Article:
Behind every business is data, and one of the core elements of a records management program is organizing this data so you can apply retention policies. But data comes in obvious and not-so-obvious forms. Records managers know an effective Records and Information Management (RIM) program must deal with a wide variety of information sources. These might include current and legacy software applications, spreadsheets, homegrown databases, as well as scanned and paper records, just to name a few.
How much effort is involved in searching for information when it’s in so many different places? What happens when the original software is no longer supported and even worse, if it won’t run? Such concerns lead organizations to consolidate systems, looking to simplify and introduce the latest technology that also offers the greatest searching efficiency. Enter…the art of data migration! But what is data migration and what should you look for in a data migration specialist?
As a data migration expert with 15 years of experience, I can tell you that the words “easy” and “simple” should only be whispered, if spoken at all. Data migration boils down to converting data from one source to another. The main goal of data migration is to preserve valuable records. It’s a bonus if you can add data cleanup or reorganization to the process.
Data Migration Caveats
There is no doubt the digital age has created an amazing wealth of tools, but the dark underbelly of this age is the chaos that hides a few clicks away in the millions of boxes, trillions of folders, and bazillions of documents users create and store every day (sure, I know bazillions isn’t a number, but it sounds bigger than big, right?) How do we move this data and keep track of it when there’s so much that goes into data migration? Here are a few important points that will affect your data migration process:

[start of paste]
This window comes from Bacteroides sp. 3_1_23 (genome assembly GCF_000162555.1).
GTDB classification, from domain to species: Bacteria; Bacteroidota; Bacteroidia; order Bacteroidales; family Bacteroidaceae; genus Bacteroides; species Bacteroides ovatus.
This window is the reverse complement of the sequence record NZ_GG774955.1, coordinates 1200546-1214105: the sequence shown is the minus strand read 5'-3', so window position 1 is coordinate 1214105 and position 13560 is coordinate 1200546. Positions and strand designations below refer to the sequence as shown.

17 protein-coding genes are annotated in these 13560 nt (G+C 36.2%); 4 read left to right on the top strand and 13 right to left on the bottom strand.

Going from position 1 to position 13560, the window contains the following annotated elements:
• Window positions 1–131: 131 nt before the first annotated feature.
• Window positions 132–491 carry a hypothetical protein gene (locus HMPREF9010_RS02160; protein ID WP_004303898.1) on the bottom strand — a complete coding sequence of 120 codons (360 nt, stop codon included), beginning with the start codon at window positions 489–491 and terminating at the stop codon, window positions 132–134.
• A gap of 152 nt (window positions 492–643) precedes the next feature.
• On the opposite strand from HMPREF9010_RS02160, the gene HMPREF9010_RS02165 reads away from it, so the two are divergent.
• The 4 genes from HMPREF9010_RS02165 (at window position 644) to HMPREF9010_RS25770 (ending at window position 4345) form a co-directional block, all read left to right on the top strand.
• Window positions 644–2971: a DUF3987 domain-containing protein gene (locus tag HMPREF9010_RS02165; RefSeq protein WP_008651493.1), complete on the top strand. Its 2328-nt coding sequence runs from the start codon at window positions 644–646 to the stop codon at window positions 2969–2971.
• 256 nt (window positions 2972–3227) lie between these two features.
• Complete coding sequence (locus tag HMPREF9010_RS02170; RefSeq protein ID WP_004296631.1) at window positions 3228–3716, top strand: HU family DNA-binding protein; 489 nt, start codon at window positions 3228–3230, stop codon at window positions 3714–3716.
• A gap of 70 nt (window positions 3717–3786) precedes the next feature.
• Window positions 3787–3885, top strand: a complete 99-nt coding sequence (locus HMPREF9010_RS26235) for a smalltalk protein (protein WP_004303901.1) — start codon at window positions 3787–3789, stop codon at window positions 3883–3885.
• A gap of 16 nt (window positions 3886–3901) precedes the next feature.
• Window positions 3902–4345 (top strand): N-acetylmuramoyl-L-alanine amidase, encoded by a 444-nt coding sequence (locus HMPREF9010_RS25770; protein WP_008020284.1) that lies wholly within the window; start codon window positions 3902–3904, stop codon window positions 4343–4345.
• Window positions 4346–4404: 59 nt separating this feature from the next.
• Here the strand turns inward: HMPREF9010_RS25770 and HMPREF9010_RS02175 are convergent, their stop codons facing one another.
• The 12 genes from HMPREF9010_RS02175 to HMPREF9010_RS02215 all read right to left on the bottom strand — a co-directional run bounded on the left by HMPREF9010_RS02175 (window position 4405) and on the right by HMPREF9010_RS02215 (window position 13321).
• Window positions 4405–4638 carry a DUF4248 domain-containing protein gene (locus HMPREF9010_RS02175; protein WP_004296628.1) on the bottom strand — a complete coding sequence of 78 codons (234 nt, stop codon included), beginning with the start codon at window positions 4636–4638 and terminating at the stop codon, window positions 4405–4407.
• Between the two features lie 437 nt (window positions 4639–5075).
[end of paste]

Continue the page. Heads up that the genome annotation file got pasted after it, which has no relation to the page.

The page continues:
- Cleanup: Data is not perfect and will probably need some cleanup.
- Complexity: Cost and time increase with the number of data sources and their complexity. Combining 15 similar Excel files into one can reduce effort by more than half. Having an internal resource knowledgeable in the source data can drastically speed up analysis and help accurately identify key data components.
- Integration: Blending data from multiple systems requires alignment of characteristics and functionality since you likely can’t rewrite the destination system to operate just like the old one. This requires understanding the destination system to identify what is possible, getting creative when necessary, and knowing what features are optional.
- Verification: Converting data from one format to another can come with unintended data loss when you apply the wrong processes, so be sure to have a good plan in place to verify the data once the migration is complete.
- Alternatives: The costly and resource-heavy alternative to data migration is manual data entry.
Now that you have a basic understanding of what data migration is and what it entails, let’s consider some of the factors involved in migrating large amounts of data.
Structured Data Transfers
The most common types of data sources involved with data migration are structured data sources (e.g. databases and spreadsheets). Structured sources are the easiest sources to manage because they are already organized in some fashion. They have obvious columns of data, structures you can search and update, and may even have some consistent form of data entry. When organizations find such amazing archives, they immediately ask, “Where’s the button to import this spreadsheet I have into this software I use?” The information is already structured, so moving it should be a breeze. Unfortunately, it’s not that simple. Whatever person or application that is responsible for moving the data must:
- Understand your data: Understand the data in the spreadsheet to identify important elements and relationships
- Find patterns: Be able to look for patterns in the data to identify cleanup concerns and compatibility issues with the destination system
- Identify the right location: Know where to put each piece of information in the destination system
- Find what doesn’t belong: Be able to identify unwanted or unnecessary data to exclude
- Think ahead: Know how the information is typically used to determine the best transformation path to match up with the functionality of the destination system
Something that seems like a 5-minute task with a single click of a button now seems a little more complex.
Defining Valuable Records